A young American civil war recruit overcomes initial fears and shame to become a hero on the battlefield.
"An American classic novel ***this is NOT an unabri"
The Red Badge of Courage was published in 1895, when its author, an impoverished writer living a bohemian life in New York, was only twenty-three. It immediately became a bestseller, and Stephen Crane became famous. Crane set out to create "a psychological portrayal of fear." Henry Fleming, a Union Army volunteer in the Civil War, thinks "that perhaps in a battle he might run....As far as war was concerned he knew nothing of himself."
No nation has ever achieved the literary diversity of America. From nativist humor to immigrant triumph, Americans have recorded their visions and hopes better than anyone
"The Monster" is considered one of Crane's top four stories, but is left out of many collections. Don't miss it. It's a wonderful telling about the town of Whilomville, in which Henry Johnson lives and other Crane stories are set as well, including "The Knife".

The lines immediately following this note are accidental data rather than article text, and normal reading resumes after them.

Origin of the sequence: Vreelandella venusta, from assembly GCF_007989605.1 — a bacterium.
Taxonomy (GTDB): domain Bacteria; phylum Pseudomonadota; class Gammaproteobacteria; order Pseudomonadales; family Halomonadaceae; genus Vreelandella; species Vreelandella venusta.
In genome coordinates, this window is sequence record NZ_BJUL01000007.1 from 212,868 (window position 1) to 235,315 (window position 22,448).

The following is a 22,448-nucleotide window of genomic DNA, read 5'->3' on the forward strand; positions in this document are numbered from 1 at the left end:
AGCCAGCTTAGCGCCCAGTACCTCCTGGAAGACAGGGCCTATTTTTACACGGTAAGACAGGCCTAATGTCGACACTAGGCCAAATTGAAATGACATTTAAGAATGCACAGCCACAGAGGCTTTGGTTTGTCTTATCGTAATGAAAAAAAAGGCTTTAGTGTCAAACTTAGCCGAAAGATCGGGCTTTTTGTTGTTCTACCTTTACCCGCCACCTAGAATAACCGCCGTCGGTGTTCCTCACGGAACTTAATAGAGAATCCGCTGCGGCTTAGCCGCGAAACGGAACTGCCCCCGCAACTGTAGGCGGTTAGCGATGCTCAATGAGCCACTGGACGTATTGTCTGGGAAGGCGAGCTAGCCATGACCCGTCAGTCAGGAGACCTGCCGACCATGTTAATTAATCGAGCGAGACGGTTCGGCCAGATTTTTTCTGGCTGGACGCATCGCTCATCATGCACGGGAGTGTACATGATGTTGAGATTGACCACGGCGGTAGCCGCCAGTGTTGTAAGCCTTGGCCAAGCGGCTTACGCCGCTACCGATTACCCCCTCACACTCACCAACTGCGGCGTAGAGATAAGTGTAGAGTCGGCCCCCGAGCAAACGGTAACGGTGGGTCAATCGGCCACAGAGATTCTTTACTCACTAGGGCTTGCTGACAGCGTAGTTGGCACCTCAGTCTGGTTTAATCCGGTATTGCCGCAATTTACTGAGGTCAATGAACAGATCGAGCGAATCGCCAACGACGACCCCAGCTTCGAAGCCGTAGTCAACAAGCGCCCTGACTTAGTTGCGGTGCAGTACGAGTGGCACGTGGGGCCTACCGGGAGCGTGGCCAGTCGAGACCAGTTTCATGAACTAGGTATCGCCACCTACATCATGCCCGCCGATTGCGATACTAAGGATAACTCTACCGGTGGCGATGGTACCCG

Stephen Crane's fascinating story "The Blue Hotel" is seen by many as a study of fear. Crane used the stereotypical 1890's American West as his setting, and the story uses a card game to show how fear feeds upon itself. There are both inner fears and fears existing in reality, and the ways that they interact with each other make for a fascinating tale.
"BORING AND CONFUSING"
Here are 10 unabridged stories by the greatest American authors. These treasured stories from the most influential authors of the 19th and early 20th centuries were selected for their literary importance as well as their dramatic oral qualities.
"Awesome collection of stories"